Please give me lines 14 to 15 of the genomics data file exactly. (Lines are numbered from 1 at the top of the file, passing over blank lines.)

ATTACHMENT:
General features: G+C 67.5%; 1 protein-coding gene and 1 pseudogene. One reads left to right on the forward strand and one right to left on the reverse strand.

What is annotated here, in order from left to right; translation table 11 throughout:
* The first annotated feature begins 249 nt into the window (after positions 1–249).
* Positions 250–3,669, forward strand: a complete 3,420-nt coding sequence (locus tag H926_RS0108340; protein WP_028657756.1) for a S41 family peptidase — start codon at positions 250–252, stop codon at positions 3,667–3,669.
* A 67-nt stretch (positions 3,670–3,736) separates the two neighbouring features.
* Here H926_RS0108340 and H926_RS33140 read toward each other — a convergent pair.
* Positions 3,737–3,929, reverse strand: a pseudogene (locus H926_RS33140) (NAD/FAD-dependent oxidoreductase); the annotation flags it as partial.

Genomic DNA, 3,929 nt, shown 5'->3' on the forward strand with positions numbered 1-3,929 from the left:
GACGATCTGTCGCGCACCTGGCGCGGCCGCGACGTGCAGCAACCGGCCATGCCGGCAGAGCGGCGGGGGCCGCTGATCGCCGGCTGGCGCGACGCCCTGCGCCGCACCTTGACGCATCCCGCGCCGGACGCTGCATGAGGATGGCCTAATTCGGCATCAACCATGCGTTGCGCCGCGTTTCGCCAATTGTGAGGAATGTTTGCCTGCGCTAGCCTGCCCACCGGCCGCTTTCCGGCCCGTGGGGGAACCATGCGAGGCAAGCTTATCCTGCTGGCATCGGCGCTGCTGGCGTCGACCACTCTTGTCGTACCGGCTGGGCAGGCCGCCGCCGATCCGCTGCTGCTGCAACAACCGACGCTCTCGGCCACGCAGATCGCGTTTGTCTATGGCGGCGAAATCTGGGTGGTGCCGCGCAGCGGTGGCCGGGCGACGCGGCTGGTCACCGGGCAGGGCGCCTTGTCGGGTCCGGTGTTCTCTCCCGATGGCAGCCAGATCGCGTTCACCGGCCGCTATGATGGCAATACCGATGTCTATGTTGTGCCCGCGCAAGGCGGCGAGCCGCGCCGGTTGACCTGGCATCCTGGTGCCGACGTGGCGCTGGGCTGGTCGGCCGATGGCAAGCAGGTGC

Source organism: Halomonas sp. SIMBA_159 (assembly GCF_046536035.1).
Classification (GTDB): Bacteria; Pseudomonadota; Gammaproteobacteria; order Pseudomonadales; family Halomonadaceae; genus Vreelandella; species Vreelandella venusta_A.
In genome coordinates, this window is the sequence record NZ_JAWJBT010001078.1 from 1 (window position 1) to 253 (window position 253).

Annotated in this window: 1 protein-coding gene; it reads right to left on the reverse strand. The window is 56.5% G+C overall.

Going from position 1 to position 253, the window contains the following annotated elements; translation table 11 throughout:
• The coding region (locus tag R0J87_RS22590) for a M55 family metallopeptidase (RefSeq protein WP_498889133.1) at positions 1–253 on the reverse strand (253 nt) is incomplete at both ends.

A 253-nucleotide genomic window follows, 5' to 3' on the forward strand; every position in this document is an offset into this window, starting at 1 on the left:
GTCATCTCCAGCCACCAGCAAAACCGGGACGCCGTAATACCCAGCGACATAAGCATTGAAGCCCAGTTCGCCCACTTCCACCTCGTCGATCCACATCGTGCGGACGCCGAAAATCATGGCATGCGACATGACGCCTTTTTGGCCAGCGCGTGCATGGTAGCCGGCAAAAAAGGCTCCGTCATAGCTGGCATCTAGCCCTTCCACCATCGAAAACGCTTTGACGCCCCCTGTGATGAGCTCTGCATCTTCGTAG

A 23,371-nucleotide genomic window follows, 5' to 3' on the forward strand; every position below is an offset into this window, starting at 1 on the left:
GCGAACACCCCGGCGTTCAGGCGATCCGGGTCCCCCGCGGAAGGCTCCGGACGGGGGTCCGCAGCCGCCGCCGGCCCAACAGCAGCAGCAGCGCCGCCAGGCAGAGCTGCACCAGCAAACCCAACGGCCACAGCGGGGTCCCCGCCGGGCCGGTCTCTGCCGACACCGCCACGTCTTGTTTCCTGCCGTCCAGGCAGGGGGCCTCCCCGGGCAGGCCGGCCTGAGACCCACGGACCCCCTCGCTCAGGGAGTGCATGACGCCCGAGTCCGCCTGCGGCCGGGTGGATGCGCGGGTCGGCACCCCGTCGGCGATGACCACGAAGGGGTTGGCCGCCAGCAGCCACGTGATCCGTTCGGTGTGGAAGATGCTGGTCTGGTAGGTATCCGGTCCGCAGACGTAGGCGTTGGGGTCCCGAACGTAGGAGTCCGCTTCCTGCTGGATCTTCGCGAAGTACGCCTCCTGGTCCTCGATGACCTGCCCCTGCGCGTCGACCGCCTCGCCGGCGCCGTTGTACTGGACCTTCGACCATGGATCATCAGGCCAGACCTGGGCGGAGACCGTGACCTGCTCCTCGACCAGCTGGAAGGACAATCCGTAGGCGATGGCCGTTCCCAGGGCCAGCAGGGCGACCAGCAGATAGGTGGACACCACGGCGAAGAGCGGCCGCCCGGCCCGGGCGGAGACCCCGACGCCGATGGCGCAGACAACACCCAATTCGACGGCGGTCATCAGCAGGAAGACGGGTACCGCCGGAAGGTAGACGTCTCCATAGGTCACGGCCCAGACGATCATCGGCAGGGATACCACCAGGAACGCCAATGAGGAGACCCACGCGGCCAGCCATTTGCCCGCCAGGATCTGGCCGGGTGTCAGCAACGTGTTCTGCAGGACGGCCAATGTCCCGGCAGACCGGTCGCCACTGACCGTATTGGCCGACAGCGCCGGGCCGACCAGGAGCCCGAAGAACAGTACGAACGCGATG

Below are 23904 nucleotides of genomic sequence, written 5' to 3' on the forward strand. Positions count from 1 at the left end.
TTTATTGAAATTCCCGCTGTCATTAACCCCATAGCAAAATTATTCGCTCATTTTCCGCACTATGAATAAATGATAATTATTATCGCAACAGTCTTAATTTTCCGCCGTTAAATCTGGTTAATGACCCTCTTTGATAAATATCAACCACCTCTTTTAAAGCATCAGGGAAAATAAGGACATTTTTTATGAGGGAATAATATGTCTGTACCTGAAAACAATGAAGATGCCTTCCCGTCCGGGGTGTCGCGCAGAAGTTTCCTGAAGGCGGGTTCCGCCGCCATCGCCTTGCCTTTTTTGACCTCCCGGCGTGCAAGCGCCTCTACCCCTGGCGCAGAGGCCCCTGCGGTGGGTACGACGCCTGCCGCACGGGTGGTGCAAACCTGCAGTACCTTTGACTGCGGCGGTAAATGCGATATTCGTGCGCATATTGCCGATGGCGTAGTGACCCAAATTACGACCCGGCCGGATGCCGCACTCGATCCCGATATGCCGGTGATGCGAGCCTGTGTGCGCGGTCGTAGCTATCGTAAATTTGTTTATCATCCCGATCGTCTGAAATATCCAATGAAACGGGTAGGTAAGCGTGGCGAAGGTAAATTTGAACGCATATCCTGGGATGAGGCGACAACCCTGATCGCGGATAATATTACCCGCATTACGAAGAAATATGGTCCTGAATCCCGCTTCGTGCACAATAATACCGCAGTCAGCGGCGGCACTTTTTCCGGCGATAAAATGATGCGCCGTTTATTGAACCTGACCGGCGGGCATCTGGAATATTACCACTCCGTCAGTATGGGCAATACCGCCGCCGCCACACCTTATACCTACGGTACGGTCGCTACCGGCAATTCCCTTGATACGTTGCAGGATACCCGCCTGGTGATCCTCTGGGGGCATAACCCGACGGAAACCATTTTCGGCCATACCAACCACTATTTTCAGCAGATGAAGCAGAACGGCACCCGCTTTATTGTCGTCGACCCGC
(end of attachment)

Going from position 1 to position 253, the window contains the following annotated elements; translation table 11 throughout:
• The coding region (locus tag R0J87_RS22590) for a M55 family metallopeptidase (RefSeq protein WP_498889133.1) at positions 1–253 on the reverse strand (253 nt) is incomplete at both ends.